cover image The Stars at Noon

The Stars at Noon

Denis Johnson. Alfred A. Knopf, $15.95 (192pp) ISBN 978-0-394-53840-2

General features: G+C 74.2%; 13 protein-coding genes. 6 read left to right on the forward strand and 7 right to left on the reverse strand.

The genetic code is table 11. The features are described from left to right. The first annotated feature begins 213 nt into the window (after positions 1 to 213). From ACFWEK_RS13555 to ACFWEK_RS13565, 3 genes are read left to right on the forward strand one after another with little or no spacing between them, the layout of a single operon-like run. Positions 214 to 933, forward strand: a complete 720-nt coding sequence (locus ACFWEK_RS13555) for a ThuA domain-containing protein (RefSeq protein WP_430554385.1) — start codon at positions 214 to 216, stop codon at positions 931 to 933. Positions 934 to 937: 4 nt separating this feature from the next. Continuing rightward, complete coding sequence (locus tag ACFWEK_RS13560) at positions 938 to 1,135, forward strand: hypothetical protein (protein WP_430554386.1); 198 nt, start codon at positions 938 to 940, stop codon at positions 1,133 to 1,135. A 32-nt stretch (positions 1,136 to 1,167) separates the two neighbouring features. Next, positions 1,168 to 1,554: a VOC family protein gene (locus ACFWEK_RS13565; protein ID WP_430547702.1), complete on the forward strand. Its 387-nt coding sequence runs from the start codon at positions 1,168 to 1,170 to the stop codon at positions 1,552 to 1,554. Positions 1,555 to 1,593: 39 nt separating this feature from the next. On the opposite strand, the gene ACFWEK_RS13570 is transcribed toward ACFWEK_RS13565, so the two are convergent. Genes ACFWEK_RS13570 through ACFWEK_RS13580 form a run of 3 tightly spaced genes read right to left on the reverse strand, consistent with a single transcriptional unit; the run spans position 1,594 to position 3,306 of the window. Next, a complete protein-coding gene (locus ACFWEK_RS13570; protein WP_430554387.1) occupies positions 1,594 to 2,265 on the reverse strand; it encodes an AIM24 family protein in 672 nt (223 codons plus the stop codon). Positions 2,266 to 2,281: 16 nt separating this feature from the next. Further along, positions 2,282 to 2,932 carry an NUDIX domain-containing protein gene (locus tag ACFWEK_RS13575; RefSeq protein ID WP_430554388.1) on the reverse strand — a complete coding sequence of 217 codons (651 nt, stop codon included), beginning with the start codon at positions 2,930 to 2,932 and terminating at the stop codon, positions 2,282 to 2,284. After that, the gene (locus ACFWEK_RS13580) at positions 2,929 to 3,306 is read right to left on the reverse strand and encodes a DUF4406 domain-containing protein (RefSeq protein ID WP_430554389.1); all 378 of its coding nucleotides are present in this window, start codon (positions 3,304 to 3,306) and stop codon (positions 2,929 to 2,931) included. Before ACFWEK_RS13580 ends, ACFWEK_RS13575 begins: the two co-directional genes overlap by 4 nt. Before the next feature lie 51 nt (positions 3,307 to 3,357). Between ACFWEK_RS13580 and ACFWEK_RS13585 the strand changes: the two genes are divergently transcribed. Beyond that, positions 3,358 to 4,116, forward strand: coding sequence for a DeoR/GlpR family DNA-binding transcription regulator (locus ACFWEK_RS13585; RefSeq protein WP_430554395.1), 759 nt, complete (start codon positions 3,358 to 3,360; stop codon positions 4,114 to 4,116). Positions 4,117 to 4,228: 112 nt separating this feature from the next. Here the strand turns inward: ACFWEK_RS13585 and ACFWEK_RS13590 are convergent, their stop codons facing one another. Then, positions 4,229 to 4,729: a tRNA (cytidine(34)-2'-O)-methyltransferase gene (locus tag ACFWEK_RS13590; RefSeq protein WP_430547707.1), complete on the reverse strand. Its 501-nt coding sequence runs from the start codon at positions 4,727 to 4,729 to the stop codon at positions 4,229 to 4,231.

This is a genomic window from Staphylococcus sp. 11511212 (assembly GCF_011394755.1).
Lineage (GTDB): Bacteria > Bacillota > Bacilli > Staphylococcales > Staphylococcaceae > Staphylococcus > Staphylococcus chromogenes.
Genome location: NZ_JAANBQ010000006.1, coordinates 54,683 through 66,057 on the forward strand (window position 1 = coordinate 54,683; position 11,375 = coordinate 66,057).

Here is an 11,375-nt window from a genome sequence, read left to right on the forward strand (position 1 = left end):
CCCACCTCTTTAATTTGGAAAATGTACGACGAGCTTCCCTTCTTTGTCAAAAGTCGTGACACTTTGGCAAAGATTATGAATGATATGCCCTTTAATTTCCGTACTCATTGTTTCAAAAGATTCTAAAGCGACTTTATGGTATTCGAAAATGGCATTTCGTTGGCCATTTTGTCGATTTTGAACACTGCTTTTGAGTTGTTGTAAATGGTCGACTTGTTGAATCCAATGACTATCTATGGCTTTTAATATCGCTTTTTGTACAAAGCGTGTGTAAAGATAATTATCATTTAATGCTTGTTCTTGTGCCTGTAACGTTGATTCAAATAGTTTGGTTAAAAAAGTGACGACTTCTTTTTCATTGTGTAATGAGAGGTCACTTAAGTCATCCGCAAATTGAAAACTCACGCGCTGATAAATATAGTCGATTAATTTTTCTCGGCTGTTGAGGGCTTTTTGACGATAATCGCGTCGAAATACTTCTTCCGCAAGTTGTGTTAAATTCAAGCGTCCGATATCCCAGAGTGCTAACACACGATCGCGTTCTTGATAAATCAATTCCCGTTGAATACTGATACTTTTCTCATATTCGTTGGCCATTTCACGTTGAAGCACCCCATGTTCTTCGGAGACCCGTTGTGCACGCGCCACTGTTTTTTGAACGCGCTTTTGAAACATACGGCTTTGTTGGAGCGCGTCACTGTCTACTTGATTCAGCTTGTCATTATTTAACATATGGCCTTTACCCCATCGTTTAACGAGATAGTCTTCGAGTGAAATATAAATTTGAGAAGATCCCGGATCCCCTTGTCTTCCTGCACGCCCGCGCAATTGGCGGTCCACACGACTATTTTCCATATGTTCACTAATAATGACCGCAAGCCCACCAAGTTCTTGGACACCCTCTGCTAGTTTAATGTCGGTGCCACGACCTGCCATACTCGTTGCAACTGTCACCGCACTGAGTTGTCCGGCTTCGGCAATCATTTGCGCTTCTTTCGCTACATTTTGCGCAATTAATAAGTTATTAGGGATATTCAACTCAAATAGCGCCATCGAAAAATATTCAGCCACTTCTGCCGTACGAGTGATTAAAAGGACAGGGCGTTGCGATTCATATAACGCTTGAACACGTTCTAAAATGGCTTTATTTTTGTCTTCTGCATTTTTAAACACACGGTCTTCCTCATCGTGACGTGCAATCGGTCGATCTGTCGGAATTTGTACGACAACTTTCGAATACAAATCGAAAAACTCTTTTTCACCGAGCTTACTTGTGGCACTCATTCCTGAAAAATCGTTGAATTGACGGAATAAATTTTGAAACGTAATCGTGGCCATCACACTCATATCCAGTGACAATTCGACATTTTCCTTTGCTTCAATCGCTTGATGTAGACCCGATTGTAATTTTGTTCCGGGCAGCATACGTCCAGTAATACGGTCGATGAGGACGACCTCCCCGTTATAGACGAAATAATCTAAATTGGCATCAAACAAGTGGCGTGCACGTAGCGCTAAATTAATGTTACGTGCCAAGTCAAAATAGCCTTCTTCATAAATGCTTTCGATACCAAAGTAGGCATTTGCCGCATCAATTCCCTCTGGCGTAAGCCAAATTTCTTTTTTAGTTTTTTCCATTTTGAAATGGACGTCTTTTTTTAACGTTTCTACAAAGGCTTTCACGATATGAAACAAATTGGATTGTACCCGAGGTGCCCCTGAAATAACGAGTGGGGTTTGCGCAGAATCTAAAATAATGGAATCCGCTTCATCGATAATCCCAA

The novel's narrator, a nameless young American woman living in Nicaragua, is said to be a journalist, though there is no evidence for that claim. She lives by her wits, a ""little of this and a little of that,'' and is fully engaged in the trade of turning tricks in ``room-by-the-hour joints,'' a career begun in college. Tormented by petty bureaucrats, she seeks desperately to flee the hated country with one of her customers, a murkily portrayed, nameless ``Englishman'' she has come to love; he, in turn, is hounded by a Costa Rican police agent. Their affair is as torpid as the tropical air, and their flight lacks tension and narrative power. At times the purpose here seems partisan and polemical: the country of the Sandinistas is presented from a tourist's view as corrupt and menacing, though the observing eye is that of the shrewd, foul-mouthed, hard-drinking whore. Short as it is, the book could be trimmed by half without loss of substance. Johnson's previous novelsAngels and Fiskadoro displayed an unmistakable gift. Unfortunately, this is inferior work by a manifestly superior writer. (September 18)